My sister called my attention to this story yesterday. So many people have been moved by the actions of this orca whale that has tirelessly carried her dead calf for 17 days. Mothers who have lost children of there own have expressed their candidness of being able to relate to this desperate action of grief, and I would place myself amongst those who have experienced this. And as I just wrote the word, “desperate” it seems as though it might carry the connotation of being an unacceptable act. A better description might be, a “beneficial, or coveted” act of grief. I would have held my son’s body until I too was laid in the grave. Can you imagine for one minute encountering a mother who has recently lost a child and was going about her day with a dead child swaddled in her arms?! The societal norm would not allow this, in fact, the societal norm within America barely seems to allow one to grieve openly about the death of a loved one. My friends would question my sanity and have me medicated to “snap out it” and return back to life as I knew it! I am not the same though! I never will be! I covet the creature that has carried her newborn calf throughout the ocean’s mystical ways, and received only compassion and sympathy from those watching.
As I have read through several articles covering this story my thoughts have gone to so many of the details that are not being explored or discussed ...how this depiction of nature enables us to unravel the beauty of grief when it seems unbearable to carry; how this creature that does not speak can move the human heart to explode with compassion; how this creature is being sustained despite the concerns of scientists; and how ultimately all of creation cries out in desperate need of rescuing.
The “family” of this whale, orca J35, has aided in carrying her calf. They have shared in her longing to keep it close. What an image! I have experienced this as my family held our child and grieved with us; as my dearest friend in life held my child in her arms as though it was one of her children, and wept the loss alongside me. The Word says, “Rejoice with those who rejoice, and weep with those who weep.”
How incredible to witness this in God’s creation. Carrying one another’s burdens so close to your own heart that you are able to provide relief because of your willingness to struggle alongside them as they learn to live with pain. It seems like an oxymoron to call it beautiful, but it is. Just like so many have been drawn to this image and story of this bereaved whale, what might be more impactful is the image of the other whales willing to come alongside her and carry her tragic load. Isn’t that what Christ did for us? Isn’t that what He calls us to do for others. I have been humbled by those who have come alongside me and willingly shared in my heartache.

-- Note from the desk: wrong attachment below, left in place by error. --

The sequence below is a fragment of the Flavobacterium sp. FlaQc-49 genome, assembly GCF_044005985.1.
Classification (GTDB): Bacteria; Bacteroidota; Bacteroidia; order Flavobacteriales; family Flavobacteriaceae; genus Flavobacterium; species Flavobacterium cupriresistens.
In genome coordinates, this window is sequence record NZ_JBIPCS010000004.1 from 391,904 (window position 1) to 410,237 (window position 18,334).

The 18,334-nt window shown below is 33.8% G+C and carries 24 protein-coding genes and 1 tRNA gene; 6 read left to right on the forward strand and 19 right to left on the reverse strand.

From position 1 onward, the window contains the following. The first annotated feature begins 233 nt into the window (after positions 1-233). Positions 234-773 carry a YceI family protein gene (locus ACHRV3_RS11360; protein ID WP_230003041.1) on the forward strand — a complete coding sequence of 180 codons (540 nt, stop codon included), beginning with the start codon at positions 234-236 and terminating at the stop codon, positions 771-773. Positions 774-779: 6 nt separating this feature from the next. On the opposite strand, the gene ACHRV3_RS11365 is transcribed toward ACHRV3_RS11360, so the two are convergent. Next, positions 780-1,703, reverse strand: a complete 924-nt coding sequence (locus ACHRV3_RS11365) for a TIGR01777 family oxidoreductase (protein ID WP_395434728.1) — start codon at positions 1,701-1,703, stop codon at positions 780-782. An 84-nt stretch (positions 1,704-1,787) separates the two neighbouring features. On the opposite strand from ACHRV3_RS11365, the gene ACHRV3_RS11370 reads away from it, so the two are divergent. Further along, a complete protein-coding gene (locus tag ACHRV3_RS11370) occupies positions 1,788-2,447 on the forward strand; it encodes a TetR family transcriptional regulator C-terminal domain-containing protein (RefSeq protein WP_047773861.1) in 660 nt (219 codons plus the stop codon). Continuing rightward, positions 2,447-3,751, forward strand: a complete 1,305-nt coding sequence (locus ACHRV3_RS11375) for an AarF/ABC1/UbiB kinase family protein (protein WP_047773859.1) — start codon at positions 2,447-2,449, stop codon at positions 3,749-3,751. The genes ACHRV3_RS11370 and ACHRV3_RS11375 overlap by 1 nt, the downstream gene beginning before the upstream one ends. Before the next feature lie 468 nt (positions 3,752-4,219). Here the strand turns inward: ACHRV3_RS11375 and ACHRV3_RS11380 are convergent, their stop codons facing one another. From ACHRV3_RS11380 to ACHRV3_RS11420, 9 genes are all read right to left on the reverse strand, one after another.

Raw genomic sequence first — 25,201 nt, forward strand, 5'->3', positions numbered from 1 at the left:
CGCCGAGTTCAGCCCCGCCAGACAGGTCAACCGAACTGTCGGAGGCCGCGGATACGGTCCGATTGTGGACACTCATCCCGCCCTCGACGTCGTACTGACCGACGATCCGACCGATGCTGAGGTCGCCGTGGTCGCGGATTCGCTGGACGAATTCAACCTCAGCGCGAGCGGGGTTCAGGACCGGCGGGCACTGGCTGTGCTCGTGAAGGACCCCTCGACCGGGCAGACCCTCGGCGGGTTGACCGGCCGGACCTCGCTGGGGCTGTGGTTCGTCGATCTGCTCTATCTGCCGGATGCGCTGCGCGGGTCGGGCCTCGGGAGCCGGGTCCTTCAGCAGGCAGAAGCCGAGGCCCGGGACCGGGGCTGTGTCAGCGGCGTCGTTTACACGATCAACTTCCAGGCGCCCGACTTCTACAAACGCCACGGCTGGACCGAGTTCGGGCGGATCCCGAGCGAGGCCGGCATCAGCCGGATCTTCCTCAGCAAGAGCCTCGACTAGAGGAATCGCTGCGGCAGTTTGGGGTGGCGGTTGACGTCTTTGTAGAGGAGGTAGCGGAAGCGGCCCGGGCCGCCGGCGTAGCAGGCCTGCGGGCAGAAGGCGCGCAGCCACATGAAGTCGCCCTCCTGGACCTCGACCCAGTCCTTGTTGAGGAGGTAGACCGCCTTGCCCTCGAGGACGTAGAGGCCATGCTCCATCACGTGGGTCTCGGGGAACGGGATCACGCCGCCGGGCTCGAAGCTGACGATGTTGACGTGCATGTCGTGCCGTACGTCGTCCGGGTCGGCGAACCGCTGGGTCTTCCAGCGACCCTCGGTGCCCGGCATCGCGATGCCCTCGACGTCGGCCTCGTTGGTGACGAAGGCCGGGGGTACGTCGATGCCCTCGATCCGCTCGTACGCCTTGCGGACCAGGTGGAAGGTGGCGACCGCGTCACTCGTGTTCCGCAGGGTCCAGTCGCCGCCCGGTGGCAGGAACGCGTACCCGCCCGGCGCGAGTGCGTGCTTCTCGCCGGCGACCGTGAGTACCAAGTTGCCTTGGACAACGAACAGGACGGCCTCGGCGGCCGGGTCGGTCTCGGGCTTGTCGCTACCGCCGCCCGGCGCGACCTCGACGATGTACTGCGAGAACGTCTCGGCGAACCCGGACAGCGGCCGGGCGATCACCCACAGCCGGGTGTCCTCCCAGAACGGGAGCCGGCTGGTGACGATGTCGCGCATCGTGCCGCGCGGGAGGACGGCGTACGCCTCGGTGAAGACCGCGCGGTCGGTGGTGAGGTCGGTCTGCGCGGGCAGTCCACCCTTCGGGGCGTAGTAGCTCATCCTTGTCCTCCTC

This incredible creature has also demonstrated a perseverance that according to the articles I’ve read has shocked scientist. While they are concerned about her malnutrition and possibility of infection, she continues with what seems like no end in sight to carry her calf. I can speak only from my experience but I was sustained by something greater than food...it’s called the bread of life...His Word sustained me for weeks when I failed to remember that eating is typically a basic necessity to life. Fasting, in biblical times, correct me all of you theologians, was often demonstrated when extreme distress was being faced. I find it only fitting that orca 35, wild as she may be, is able to demonstrate this picture of being sustained by a greater force than science can even explain. I explain it as God’s power over all creation!
Finally, I couldn’t help but think of Romans 8, as this image of God’s creature seems to be crying out!
“We know that the whole creation has been groaning as in the pains of childbirth right up to the present time. Not only so, but we ourselves, who have the firstfruits of the Spirit, groan inwardly as we wait eagerly for our adoption to sonship, the redemption of our bodies. For in this hope we were saved.”
Even creation cries for a rescuer! I find it no coincidence that as I write this, my 8 year old is walking through our home singing, “This is My Father’s World”...the final stanza proclaiming...
“This is my Father’s world:
Oh, let me ne’er forget
That though the wrong seems oft so strong,
God is the ruler yet.
This is my Father’s world,
The battle is not done:
Jesus who died shall be satisfied,
And earth and Heav’n be one.”